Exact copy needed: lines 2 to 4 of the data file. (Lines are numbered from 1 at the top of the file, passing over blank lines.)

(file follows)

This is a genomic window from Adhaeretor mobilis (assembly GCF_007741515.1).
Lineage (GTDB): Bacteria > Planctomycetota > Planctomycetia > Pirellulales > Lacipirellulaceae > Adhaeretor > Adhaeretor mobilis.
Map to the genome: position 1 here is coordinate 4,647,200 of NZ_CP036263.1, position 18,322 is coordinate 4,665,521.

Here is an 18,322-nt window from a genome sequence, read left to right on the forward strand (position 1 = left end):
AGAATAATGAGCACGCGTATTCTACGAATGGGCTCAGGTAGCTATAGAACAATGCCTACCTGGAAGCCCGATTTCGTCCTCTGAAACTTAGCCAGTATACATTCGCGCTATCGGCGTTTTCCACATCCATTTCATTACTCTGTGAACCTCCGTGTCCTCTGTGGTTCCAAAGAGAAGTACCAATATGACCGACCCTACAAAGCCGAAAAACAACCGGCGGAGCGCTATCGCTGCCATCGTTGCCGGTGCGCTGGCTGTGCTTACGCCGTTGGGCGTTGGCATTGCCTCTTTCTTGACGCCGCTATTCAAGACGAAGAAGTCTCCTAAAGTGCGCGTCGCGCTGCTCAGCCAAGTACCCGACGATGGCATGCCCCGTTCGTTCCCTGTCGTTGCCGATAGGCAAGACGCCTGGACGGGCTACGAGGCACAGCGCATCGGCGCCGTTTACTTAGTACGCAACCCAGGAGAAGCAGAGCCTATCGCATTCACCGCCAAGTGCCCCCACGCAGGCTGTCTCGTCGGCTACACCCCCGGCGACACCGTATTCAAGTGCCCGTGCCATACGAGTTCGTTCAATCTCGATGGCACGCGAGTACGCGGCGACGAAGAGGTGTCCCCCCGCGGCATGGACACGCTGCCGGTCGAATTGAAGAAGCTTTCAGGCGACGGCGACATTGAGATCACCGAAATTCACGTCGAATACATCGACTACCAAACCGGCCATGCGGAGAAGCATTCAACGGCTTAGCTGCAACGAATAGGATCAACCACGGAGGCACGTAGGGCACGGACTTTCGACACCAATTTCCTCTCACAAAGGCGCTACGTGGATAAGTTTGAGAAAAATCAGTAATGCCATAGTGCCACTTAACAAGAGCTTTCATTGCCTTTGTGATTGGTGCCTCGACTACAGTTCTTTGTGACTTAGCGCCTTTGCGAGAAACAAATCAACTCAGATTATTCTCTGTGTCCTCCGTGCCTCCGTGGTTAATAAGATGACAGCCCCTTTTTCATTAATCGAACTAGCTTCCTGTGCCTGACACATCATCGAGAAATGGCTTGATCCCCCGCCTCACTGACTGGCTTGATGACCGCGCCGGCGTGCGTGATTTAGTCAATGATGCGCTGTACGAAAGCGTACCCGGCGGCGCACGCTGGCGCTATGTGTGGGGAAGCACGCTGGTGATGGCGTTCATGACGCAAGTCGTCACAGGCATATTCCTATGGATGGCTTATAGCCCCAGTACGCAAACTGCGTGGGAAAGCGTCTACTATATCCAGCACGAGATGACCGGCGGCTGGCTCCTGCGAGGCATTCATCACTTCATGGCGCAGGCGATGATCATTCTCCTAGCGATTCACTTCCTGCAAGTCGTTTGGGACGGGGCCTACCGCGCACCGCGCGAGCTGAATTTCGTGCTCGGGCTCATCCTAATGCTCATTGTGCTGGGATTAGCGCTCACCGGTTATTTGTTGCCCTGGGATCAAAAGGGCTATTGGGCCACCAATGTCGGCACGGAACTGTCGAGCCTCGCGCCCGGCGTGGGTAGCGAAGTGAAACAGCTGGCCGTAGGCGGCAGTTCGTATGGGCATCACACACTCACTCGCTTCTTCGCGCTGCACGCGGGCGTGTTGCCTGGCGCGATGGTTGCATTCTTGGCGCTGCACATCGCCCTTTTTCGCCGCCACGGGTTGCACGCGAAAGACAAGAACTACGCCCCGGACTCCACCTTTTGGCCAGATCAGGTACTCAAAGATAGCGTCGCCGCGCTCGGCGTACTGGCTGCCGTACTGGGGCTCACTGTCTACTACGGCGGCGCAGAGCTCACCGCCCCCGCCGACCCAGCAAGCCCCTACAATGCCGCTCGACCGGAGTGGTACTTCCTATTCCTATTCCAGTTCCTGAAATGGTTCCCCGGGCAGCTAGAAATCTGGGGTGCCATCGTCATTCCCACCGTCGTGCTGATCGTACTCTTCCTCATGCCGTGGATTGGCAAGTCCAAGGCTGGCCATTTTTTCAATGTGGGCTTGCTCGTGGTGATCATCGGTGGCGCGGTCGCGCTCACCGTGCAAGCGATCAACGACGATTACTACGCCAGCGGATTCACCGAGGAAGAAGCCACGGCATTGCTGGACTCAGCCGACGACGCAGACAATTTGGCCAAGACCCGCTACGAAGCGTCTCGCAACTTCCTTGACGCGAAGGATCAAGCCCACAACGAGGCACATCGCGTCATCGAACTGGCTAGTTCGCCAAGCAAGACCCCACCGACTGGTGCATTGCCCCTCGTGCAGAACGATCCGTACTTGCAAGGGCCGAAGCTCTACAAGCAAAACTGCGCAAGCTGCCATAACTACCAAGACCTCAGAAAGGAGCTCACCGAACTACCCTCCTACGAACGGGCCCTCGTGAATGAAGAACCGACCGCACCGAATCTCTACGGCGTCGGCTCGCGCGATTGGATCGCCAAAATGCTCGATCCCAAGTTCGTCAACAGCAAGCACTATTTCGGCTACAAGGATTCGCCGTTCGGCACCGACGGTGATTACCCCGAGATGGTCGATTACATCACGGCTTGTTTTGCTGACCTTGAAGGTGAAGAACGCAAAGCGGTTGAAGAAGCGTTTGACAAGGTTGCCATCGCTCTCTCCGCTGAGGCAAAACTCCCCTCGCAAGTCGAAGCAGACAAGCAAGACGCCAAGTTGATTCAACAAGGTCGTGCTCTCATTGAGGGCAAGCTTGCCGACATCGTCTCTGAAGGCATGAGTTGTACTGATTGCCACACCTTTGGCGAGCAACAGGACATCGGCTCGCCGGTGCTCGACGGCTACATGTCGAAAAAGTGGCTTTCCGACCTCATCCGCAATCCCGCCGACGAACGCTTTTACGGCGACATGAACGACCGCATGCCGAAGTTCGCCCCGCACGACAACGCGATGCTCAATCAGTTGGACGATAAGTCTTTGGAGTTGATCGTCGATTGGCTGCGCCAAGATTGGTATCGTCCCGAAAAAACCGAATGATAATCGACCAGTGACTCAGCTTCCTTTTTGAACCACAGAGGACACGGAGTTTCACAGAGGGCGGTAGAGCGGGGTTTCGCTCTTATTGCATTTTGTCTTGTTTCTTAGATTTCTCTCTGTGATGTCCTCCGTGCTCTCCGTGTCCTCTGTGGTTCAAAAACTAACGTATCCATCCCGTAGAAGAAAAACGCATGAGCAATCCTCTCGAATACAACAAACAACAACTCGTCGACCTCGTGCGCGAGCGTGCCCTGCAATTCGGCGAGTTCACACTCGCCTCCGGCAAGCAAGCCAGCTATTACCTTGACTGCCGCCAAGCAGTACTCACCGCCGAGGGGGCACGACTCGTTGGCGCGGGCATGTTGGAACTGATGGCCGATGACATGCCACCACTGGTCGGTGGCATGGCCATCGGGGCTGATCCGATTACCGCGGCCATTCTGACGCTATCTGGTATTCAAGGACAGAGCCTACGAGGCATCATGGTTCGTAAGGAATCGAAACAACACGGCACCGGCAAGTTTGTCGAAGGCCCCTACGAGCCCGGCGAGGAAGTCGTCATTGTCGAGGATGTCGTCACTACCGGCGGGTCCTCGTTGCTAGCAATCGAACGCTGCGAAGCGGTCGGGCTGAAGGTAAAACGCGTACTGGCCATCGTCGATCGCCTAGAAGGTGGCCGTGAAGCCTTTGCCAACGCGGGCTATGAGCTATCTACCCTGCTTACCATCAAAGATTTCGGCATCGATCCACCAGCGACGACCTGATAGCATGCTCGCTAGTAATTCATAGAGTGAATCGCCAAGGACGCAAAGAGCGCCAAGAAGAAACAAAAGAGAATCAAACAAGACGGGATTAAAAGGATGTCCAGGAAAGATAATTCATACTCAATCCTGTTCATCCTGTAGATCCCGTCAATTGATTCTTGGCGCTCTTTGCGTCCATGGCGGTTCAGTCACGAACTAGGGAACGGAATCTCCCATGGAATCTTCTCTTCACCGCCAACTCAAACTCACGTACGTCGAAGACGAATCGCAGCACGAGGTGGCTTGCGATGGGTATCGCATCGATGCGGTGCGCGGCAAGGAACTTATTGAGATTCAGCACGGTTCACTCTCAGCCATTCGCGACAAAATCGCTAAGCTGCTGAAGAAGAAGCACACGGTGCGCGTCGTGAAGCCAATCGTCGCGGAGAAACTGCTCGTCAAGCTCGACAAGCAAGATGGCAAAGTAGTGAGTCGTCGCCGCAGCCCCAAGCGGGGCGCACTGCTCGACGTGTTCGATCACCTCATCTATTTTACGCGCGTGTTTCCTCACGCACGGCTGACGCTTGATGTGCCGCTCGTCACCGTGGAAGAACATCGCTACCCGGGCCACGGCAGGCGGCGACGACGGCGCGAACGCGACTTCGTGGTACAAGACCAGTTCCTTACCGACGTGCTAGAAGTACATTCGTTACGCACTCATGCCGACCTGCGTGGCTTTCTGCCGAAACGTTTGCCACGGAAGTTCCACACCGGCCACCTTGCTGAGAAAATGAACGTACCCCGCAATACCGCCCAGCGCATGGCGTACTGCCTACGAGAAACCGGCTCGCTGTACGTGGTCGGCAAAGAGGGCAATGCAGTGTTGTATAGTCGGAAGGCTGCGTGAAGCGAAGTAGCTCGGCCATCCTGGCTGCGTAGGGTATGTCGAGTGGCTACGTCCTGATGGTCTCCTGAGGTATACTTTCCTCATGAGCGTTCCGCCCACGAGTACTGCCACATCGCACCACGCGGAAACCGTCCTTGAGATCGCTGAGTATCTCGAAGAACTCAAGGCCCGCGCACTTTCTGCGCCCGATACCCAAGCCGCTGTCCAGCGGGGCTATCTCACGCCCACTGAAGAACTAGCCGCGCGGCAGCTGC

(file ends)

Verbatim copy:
Lineage (GTDB): Bacteria > Planctomycetota > Planctomycetia > Pirellulales > Lacipirellulaceae > Adhaeretor > Adhaeretor mobilis.
Map to the genome: position 1 here is coordinate 4,647,200 of NZ_CP036263.1, position 18,322 is coordinate 4,665,521.

Here is an 18,322-nt window from a genome sequence, read left to right on the forward strand (position 1 = left end):